Accepting Change – Understanding the Change Curve

“Accepting Change – Understanding the Change Curve” written by Guest Contributor.

I’ve been going to the same gym for the past 3 years now. It’s convenient, just 10 minutes from my home. I have my favorite cycling instructor, and know where my favorite weight machines are. I could literally find my way in the dark to the cardio theater to do a run on the treadmill. I love the results I’ve been getting from my weekly routine of cycling and running on the treadmill.

About two weeks ago, as I exchanged some small talk with the regular employees at the desk, I was hit with the news that the club was closing it’s doors on October 2, 2014. I was informed I have the option of going to another club about 3 miles away or any of the clubs in Cincinnati. The news was a complete surprise, and my initial thoughts were “But, I don’t want to go to another club! I don’t want to drive to another place,” and turns out this is a normal response to any change in our lives according to something called the Change Curve.

What is the Change Curve?

The Change Curve is a model used to understand the stages people goes through when they are going through a change in their lives. It is often attributed to psychiatrist, Elisabeth Kubler-Ross, who you might remember from basic psychology for her work on the stages of grief.

The Change Curve describes four stages most people go through as they adjust to change.

Accepting Change - Understanding the Change Curve - pic1

Change Curve – Stage 1 – Shock and Denial

When a person first hears about a change, their initial reaction may be shock or denial. For me, with the gym closing, it was a complete shock. I was not expecting it at all. The gym had been there for many years, and I had no reason to suspect a change.

Change Curve – Stage 2 – Anger and Fear

Once the reality of the change starts to hit, people tend to react negatively and move to stage 2 of the Change Curve: They feel fear of the impact or feel angry; and try to resist or protest against the changes. Some of the fears may be justified, and some will not. My fears were that the disruption in my routine would set back some of my fitness goals.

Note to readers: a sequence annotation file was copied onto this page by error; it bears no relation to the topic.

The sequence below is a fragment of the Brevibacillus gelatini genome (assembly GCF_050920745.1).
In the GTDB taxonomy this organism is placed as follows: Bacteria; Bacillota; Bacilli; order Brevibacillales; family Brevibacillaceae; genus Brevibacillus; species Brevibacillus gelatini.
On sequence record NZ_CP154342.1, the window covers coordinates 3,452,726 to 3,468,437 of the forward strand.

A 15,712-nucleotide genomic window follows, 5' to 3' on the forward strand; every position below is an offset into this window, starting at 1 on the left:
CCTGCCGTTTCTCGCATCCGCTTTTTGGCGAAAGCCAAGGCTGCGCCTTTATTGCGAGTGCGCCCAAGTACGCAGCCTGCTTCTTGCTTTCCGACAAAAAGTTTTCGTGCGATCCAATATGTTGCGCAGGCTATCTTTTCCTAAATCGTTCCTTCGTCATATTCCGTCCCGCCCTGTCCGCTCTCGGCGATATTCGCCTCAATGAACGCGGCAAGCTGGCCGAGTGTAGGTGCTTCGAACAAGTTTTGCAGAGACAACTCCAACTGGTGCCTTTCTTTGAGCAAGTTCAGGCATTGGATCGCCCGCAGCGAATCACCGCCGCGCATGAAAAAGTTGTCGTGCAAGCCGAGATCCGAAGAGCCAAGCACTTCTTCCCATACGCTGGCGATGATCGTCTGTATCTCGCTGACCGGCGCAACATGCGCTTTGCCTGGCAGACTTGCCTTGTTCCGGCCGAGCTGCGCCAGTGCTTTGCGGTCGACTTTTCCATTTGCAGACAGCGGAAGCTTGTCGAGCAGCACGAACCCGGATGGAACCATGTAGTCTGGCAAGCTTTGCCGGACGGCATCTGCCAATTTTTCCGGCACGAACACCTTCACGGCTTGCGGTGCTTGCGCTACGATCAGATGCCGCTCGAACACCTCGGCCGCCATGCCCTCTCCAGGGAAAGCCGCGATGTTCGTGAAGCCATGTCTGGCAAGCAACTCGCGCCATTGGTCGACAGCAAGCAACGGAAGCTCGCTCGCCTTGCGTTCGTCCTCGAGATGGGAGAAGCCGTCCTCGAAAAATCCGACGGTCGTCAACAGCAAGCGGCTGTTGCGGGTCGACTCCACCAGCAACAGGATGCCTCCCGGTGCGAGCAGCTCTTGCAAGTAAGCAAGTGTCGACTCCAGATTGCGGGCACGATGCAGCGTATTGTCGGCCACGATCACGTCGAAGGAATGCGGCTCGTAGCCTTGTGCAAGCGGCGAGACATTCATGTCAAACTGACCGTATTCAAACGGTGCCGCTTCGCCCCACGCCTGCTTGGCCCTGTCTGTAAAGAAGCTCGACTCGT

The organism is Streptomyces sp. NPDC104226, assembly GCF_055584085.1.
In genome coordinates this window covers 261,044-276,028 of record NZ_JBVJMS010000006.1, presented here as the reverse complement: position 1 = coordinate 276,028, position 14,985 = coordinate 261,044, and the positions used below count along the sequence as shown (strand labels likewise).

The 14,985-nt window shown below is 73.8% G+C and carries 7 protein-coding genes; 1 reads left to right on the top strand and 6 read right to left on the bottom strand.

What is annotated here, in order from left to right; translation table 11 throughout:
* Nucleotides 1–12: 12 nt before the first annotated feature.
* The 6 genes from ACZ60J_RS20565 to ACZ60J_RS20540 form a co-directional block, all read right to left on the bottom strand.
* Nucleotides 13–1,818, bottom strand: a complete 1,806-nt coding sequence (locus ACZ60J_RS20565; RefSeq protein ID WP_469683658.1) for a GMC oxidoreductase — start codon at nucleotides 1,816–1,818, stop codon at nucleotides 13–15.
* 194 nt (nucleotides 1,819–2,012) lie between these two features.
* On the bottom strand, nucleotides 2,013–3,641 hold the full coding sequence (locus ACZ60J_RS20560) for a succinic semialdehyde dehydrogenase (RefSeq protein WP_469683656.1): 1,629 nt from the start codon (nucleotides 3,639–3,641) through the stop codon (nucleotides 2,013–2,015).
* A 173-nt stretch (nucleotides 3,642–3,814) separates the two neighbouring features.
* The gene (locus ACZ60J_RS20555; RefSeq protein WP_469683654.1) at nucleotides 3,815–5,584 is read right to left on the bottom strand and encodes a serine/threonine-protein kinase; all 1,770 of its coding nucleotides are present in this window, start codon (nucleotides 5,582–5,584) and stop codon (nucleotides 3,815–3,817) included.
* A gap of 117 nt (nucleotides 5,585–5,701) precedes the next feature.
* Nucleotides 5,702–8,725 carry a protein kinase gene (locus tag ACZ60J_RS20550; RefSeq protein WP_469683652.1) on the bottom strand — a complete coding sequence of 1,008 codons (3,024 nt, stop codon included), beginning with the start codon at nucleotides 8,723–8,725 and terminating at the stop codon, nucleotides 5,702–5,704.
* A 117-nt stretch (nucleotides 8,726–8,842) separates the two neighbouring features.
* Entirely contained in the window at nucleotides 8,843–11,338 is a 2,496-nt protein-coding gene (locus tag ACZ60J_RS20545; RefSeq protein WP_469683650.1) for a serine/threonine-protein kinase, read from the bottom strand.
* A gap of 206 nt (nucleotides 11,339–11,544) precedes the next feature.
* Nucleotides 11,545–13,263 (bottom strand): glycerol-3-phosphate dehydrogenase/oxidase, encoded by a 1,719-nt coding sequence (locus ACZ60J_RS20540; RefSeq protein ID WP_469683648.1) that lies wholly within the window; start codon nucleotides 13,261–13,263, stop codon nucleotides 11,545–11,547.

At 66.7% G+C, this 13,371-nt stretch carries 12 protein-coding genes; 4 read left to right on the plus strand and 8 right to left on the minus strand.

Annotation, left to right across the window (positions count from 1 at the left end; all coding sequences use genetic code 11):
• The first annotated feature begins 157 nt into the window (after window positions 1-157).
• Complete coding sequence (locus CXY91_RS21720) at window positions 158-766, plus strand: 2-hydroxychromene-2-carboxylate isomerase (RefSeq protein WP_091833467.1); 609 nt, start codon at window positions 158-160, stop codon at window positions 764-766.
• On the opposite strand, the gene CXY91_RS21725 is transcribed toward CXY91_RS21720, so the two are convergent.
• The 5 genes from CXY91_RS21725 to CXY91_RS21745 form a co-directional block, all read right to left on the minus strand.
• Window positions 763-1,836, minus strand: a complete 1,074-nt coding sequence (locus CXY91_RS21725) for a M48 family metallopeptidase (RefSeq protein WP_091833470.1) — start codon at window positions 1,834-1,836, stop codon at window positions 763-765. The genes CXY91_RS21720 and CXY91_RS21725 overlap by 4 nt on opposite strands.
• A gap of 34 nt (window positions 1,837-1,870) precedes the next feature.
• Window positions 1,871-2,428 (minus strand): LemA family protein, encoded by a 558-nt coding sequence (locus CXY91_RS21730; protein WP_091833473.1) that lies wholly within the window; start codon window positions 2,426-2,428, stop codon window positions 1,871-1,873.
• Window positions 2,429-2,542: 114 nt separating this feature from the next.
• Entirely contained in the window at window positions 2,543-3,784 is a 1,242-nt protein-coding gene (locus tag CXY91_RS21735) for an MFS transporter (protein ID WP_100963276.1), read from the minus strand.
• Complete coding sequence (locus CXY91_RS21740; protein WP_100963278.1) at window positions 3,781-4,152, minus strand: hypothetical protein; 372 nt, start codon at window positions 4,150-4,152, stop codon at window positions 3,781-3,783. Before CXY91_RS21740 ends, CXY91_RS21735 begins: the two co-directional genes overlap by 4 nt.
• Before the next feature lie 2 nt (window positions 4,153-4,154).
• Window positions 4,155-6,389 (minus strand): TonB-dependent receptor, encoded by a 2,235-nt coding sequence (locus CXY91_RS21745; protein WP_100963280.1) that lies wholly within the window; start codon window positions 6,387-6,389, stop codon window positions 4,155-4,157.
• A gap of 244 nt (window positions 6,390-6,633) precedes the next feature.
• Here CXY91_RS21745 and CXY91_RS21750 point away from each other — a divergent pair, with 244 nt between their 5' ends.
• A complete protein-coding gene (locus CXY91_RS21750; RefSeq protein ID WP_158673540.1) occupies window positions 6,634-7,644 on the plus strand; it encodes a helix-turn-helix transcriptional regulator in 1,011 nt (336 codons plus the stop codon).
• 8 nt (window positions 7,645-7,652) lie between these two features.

For as long as people resist the change and remain at stage 2 of the Change Curve, the change will be detrimental. This can be a stressful and unpleasant stage.

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Change Curve – Stage 3 – Acceptance

It’s healthier to try to move to stage 3 of the Change Curve as quickly as possible where pessimism and resistance give way to some optimism and acceptance.

At stage 3 of the Change Curve, people stop focusing on what they’ve lost. They start to let go, and accept the change. They begin testing and exploring what the change means, and so learn the reality of what’s good and not so good, and how they must adapt.  For me, I started to look into my options. I mapped out which route would be the quickest and got a shedule of the new cycling classes.

This is the turning point. Once you turn the corner to stage 3, you start to come out of the danger zone, and are on the way to making a successful change.

Change Curve – Stage 4 – Commitment

By stage 4, you not only accept the change, but also start to embrace it: You rebuild your ways of working, meet new people, and start to reap the benefits of the change.

I finally started to see some of the benefits. The new location has a bigger pool and nicer locker room, and it’s size is able to accommodate more fitness classes. I am beginning to see some of the positive aspects of the change, and have established a normal workout routine again.

When you are going through changes in your life, here’s what you can do to help facilitate an easy transition from one stage to the next: 

Stage 1

This is a communication stage. For me, the gym communicated what my options were, and answered all of my questions. This eased my transition into stage 2.

Stage 2

Some of the resistance was about feeling like I’d developed a certain competence to the way i’d been doing things. The change means learning a new routine and opening myself up to vulnerability. I had to make sure that I addressed any concerns early. I asked for support, and took action to minimize any problems.

Stage 3

This is the stage to test and explore  the waters of what the change means. I had to be easy on myself and not expect to be 100 percent productive during this time. I allowed myself the time to learn and explore without too much pressure on myself. It’s a transition and as long as I was taking small steps toward the new routine, that’s enough!

Stage 4

This stage is the one I was waiting for! This is where the changes start to become second nature, and I embraced the improvements.

The Only Thing in Life That is Constant is Change

Being aware of the stages and knowing that it’s normal to feel this way will help facilitate the movement from one stage to the next. Don’t forget to celebrate  your success! By celebrating your achievement, you’ve established a track record of success: Which will make things easier the next time you confront a change In your life.


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